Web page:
Monday, August 3, 2020

A FRENCH PIONEER : PHILIPPE DE VILMORIN

By Sylvain Ruaud


The Origins The French Lévêque de Vilmorin family had long been interested in iris hybridization, when Henry de Vilmorin, then President of the family business, acquired in 1895 the iris variety called 'Amas', whose exceptional flower size was likely to please not only iris collectors but also all other garden owners. 'Amas' was introduced to Great Britain around 1885 by Sir Michael Foster, but it was in fact a species iris, called I. mesopotamica, I. trojana or I. cypriana depending on the region where it was harvested. By attempting hybridizations with this iris Henry de Vilmorin was convinced that he would achieve an improvement of the species, just as he had previously done with wheat or as his father had done with sugar beet. It was very much an inspiration, because at the time there was still no knowledge of plant genetics and the notion of diploidy or tetraploidy did not exist. 'Amas', like the other irises of the Near East, was tetraploid (having 4N chromosomes; 2N being the base number), whereas the irises of Europe were only diploid, therefore they only had half as many chromosomes, but nobody knew this in 1895.


'Ambassadeur'--image by Mike Lowe


For this operation Henry de Vilmorin was assisted by his son Philippe (full name Joseph Marie Philippe) was born in 1872 and died in 1917. This horticulture enthusiast was also the father of a prestigious family, with six children, including two daughters who achieved fame in the years before and after the Second World War: Marie-Pierre, known as Mapie de Toulouse-Lautrec (1), and Louise (2), who made a name for herself in writing because of her affair with the writer André Malraux, at the end of their respective lives. However, the place taken by the Vilmorins in the world of irises could not have been achieved without the intervention of their chief gardener Séraphin Mottet. Séraphin Mottet was born in 1861 and, after scientific studies, joined Vilmorin-Andrieux in 1880. Most of his professional life took place within this major company to which he always remained faithful and devoted. Afterwards, the man who had for so long remained in the shadow of Henri, Philippe and then Jacques de Vilmorin, flew on his own wings and devoted his time to teaching and writing. Loyalty is surely the major quality of Séraphin Mottet: if the House of Vilmorin, at the beginning of the 20th century, was the reference in iris matters, it owes it to this man, but there is no variety that bears the name of Mottet in brackets. Yet irises such as 'Ambassadeur' (1920) and 'Alliès' (1922) are most certainly the work of this man.

'Allies'


Ex-American Iris Society President, Clarence Mahan, in his book “Classic Irises and the Men and Women who created them,” describes him as a small person, always well dressed, with a somewhat very pronounced elegance. According to Mahan, Mottet could have served as a model for Agatha Christie’s famous detective Hercule Poirot, but with a beard always impeccably trimmed, which the detective does not wear! Beneath this peculiar appearance was a cultivated character, speaking perfect English, to the point of translating botanical and horticultural works for irises were not his only field of interest. As early as 1892 he wrote, alone or in the company of other botanists, many didactic works on roses, potatoes, carnations or conifers. However, it was to irises that he devoted a major part of his work, while remaining in the shadow of his employer. So, it was Henry de Vilmorin, his son Philippe and Séraphin Mottet who gave a new direction to the company and made it one of the world leaders in iris hybridization. However, this association was short-lived since Henry de Vilmorin died in 1899. It was Philippe de Vilmorin who then took over the family business. He was obviously extremely interested in iris cultivation and hybridization. Therefore in 1903, when his colleague Verdier died, Philippe bought his collection of botanical irises and old cultivars. This rich collection, certainly the most beautiful of the time, was, along with the Middle Eastern tetraploid irises, the basis of the hybridization work of the Vilmorin-Andrieux firm, which consisted of assembling the qualities of large irises such as 'Amas', unfortunately monochrome, and the varied shades of the European varieties. The first irises in the Vilmorin catalogue were registered as early as 1904. Clarence Mahan specifies that among the new products there were four large irises resulting from crossbreeding from the famous 'Amas'. These were 'Tamerlan', 'Isoline', 'Miriam' and 'Loute'. All four mark the beginning of a new era in the field of large garden irises, an era that continues to this day. In this, Philippe de Vilmorin was a true forerunner to whom all iris lovers should pay tribute.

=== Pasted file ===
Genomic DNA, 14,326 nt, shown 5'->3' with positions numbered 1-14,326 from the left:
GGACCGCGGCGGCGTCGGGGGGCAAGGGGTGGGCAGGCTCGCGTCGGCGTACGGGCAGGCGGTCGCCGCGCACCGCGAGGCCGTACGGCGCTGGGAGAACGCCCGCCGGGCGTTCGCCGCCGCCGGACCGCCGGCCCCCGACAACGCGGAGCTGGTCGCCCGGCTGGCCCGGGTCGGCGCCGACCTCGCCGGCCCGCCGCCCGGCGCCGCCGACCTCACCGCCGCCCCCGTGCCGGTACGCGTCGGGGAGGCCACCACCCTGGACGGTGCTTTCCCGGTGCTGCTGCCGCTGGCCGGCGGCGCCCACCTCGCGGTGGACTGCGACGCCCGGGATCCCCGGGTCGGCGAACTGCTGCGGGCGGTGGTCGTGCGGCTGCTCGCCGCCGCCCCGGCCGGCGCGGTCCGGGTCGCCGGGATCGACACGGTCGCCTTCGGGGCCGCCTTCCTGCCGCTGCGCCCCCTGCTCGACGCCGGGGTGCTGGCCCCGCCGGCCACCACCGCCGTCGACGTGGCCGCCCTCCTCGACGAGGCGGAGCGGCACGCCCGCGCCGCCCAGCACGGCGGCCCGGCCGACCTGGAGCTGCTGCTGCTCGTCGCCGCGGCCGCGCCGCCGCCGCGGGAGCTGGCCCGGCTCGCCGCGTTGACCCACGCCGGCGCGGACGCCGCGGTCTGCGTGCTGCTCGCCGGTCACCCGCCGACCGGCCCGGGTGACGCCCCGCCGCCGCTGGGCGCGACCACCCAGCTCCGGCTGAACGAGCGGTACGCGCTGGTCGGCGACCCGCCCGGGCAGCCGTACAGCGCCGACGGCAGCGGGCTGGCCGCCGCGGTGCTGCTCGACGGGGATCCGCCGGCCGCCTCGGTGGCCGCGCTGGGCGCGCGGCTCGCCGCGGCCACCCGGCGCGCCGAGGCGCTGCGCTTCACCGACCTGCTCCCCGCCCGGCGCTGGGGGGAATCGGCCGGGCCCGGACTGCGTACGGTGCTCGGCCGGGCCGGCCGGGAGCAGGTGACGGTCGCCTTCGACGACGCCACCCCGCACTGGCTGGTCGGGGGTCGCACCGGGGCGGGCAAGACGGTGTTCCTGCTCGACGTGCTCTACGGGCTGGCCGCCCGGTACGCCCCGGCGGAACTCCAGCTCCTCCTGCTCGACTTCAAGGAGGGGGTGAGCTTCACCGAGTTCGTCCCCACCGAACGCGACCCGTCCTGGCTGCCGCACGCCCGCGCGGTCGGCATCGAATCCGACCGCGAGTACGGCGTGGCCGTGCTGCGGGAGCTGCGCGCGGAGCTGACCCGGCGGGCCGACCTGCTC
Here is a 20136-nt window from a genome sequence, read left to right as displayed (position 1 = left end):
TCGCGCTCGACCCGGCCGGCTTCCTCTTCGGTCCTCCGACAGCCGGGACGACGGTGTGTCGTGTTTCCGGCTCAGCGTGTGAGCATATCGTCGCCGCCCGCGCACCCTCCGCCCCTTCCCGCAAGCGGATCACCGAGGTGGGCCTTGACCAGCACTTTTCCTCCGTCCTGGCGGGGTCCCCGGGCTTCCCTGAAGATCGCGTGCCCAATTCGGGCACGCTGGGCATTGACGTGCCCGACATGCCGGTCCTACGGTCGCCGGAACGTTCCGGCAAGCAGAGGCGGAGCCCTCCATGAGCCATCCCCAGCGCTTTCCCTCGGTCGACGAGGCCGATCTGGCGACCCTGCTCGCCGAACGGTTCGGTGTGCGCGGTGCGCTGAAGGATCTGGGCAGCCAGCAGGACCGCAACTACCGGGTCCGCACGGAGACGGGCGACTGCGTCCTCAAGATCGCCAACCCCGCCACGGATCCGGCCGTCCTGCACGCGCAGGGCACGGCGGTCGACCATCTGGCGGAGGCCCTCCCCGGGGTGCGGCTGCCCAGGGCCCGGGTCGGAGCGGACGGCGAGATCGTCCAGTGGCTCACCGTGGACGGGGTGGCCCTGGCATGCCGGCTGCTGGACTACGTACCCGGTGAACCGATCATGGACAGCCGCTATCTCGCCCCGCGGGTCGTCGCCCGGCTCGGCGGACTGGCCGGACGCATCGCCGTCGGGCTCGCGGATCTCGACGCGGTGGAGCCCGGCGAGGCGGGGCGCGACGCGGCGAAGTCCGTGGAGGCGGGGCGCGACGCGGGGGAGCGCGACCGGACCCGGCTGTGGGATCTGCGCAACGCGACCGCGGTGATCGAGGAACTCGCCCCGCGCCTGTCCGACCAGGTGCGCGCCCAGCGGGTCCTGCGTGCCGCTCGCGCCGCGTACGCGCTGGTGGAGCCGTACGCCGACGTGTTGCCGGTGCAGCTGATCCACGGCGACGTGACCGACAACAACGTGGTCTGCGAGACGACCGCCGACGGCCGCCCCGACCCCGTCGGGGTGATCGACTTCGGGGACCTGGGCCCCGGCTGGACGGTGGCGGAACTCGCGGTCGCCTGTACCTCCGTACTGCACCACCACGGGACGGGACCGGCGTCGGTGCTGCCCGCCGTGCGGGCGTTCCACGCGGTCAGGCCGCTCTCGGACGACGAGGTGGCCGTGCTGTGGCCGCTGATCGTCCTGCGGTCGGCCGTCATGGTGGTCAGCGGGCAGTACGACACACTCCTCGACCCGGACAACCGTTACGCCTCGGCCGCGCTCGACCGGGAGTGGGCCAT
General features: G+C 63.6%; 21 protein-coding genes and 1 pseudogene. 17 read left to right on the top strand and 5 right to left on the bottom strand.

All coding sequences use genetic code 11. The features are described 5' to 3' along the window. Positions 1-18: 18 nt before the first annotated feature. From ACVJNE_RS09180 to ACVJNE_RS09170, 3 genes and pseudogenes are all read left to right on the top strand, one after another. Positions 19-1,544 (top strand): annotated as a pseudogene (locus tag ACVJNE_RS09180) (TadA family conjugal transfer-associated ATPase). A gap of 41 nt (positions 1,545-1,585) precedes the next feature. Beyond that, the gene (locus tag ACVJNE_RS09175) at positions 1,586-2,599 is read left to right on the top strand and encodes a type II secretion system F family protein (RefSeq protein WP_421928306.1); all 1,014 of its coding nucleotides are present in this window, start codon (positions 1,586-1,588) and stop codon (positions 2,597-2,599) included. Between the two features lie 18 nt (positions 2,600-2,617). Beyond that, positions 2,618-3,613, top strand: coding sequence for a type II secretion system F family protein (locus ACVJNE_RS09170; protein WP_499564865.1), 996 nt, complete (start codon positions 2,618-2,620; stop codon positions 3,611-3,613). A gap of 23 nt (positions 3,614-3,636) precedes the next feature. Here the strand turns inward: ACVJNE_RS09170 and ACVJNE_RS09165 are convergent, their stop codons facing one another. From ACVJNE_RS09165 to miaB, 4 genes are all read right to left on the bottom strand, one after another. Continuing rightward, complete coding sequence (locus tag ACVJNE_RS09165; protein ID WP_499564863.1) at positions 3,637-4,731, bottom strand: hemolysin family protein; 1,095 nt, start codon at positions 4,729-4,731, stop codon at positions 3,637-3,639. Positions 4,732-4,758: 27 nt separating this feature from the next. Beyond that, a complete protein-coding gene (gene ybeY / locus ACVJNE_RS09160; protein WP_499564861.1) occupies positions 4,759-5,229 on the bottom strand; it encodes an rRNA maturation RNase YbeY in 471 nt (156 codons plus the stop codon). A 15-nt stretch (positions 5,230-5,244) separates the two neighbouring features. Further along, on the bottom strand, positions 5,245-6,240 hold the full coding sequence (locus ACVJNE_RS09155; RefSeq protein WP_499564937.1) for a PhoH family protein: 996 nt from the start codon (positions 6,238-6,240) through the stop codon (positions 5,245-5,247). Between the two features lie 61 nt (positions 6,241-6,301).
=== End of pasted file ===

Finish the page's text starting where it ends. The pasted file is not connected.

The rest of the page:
A glance at these new irises is necessary.